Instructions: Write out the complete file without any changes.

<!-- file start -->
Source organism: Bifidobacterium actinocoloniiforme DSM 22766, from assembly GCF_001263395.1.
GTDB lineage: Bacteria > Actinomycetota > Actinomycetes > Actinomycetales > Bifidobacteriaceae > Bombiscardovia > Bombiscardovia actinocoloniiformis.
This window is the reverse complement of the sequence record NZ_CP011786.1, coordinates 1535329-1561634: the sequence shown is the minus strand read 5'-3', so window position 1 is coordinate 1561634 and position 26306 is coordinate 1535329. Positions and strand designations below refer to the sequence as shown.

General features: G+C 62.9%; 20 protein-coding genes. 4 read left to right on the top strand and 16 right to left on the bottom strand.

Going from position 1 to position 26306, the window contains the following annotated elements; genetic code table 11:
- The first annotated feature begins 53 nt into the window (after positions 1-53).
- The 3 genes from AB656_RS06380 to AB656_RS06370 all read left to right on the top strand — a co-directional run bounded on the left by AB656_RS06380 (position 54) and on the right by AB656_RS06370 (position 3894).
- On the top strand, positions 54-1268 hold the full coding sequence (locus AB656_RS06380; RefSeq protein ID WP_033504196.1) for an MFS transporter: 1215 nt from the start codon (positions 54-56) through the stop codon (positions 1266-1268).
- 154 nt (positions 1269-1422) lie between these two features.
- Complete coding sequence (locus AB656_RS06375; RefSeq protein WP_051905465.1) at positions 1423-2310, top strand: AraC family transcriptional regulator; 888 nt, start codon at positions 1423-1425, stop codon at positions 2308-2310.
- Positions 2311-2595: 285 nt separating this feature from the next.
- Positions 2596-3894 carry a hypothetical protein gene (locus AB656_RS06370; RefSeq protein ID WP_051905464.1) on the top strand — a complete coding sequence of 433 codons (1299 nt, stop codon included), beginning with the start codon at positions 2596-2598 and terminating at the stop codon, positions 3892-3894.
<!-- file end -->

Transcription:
Source organism: Bifidobacterium actinocoloniiforme DSM 22766, from assembly GCF_001263395.1.
GTDB lineage: Bacteria > Actinomycetota > Actinomycetes > Actinomycetales > Bifidobacteriaceae > Bombiscardovia > Bombiscardovia actinocoloniiformis.
This window is the reverse complement of the sequence record NZ_CP011786.1, coordinates 1535329-1561634: the sequence shown is the minus strand read 5'-3', so window position 1 is coordinate 1561634 and position 26306 is coordinate 1535329. Positions and strand designations below refer to the sequence as shown.

General features: G+C 62.9%; 20 protein-coding genes. 4 read left to right on the top strand and 16 right to left on the bottom strand.

Going from position 1 to position 26306, the window contains the following annotated elements; genetic code table 11:
- The first annotated feature begins 53 nt into the window (after positions 1-53).
- The 3 genes from AB656_RS06380 to AB656_RS06370 all read left to right on the top strand — a co-directional run bounded on the left by AB656_RS06380 (position 54) and on the right by AB656_RS06370 (position 3894).
- On the top strand, positions 54-1268 hold the full coding sequence (locus AB656_RS06380; RefSeq protein ID WP_033504196.1) for an MFS transporter: 1215 nt from the start codon (positions 54-56) through the stop codon (positions 1266-1268).
- 154 nt (positions 1269-1422) lie between these two features.
- Complete coding sequence (locus AB656_RS06375; RefSeq protein WP_051905465.1) at positions 1423-2310, top strand: AraC family transcriptional regulator; 888 nt, start codon at positions 1423-1425, stop codon at positions 2308-2310.
- Positions 2311-2595: 285 nt separating this feature from the next.
- Positions 2596-3894 carry a hypothetical protein gene (locus AB656_RS06370; RefSeq protein ID WP_051905464.1) on the top strand — a complete coding sequence of 433 codons (1299 nt, stop codon included), beginning with the start codon at positions 2596-2598 and terminating at the stop codon, positions 3892-3894.